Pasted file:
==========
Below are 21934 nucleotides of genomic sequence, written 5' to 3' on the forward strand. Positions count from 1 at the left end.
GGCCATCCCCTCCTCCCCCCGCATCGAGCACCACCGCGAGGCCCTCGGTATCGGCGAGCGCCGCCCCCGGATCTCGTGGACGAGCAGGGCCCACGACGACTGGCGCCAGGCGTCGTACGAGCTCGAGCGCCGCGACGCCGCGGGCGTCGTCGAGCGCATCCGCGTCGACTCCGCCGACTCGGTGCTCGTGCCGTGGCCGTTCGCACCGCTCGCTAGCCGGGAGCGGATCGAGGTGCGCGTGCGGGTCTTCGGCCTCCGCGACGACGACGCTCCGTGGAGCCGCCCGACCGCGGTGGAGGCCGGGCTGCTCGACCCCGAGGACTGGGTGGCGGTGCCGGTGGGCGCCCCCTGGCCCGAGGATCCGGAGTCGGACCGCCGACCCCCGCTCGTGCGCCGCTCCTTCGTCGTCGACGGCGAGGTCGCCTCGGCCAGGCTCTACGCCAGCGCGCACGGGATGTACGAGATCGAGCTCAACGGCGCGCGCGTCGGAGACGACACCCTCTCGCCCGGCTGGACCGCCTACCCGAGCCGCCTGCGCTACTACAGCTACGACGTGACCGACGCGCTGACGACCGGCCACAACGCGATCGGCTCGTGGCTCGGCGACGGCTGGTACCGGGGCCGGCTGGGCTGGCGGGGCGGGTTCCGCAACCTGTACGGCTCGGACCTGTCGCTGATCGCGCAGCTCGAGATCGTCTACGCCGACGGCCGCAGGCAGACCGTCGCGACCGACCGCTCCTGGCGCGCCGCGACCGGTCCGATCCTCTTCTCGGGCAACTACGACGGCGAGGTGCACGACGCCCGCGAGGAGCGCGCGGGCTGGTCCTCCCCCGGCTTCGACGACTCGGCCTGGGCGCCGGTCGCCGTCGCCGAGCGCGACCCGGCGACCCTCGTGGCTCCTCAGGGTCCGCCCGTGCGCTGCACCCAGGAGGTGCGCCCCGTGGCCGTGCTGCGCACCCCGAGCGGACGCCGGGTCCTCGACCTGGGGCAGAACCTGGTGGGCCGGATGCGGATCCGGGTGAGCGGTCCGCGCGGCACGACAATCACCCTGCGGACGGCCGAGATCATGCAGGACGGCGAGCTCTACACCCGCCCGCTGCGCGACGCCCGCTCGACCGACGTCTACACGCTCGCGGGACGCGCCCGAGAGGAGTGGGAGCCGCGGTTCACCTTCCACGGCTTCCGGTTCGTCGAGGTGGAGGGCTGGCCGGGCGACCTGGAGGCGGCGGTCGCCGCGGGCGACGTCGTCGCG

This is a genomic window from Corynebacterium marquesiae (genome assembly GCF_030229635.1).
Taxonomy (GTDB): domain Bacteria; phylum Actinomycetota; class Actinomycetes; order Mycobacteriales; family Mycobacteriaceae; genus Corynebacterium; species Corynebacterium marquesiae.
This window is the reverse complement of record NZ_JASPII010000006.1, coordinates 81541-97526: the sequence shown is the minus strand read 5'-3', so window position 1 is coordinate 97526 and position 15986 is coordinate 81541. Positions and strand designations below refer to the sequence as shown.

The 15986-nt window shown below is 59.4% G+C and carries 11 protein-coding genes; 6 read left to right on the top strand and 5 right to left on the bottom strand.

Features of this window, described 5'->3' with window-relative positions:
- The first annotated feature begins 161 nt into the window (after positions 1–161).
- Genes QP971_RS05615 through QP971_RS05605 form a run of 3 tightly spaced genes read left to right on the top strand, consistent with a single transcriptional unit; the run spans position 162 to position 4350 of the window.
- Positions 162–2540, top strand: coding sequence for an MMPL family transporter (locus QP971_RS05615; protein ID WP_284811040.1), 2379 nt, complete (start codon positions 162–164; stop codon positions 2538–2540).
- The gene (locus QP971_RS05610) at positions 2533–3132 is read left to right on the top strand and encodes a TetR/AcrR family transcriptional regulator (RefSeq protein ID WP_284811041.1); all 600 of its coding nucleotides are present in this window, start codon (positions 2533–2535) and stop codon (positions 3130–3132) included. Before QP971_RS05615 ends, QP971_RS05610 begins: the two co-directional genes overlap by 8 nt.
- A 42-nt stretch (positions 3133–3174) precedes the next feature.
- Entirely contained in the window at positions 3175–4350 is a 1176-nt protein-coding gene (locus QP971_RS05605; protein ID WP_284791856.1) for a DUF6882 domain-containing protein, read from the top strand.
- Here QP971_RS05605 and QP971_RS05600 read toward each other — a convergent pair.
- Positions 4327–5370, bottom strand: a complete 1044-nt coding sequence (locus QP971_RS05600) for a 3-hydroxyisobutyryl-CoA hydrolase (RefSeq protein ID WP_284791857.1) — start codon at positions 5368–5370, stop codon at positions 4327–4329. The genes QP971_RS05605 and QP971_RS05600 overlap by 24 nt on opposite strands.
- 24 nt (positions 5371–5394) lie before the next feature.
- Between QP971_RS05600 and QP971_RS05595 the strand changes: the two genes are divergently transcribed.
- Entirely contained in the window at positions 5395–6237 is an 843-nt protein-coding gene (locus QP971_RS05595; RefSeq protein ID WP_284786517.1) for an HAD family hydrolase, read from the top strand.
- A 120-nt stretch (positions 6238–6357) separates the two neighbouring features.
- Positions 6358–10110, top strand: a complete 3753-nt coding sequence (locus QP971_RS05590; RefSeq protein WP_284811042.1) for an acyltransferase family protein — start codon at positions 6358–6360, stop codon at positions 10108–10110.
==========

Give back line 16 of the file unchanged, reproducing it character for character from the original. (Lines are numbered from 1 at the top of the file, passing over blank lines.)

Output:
- 24 nt (positions 5371–5394) lie before the next feature.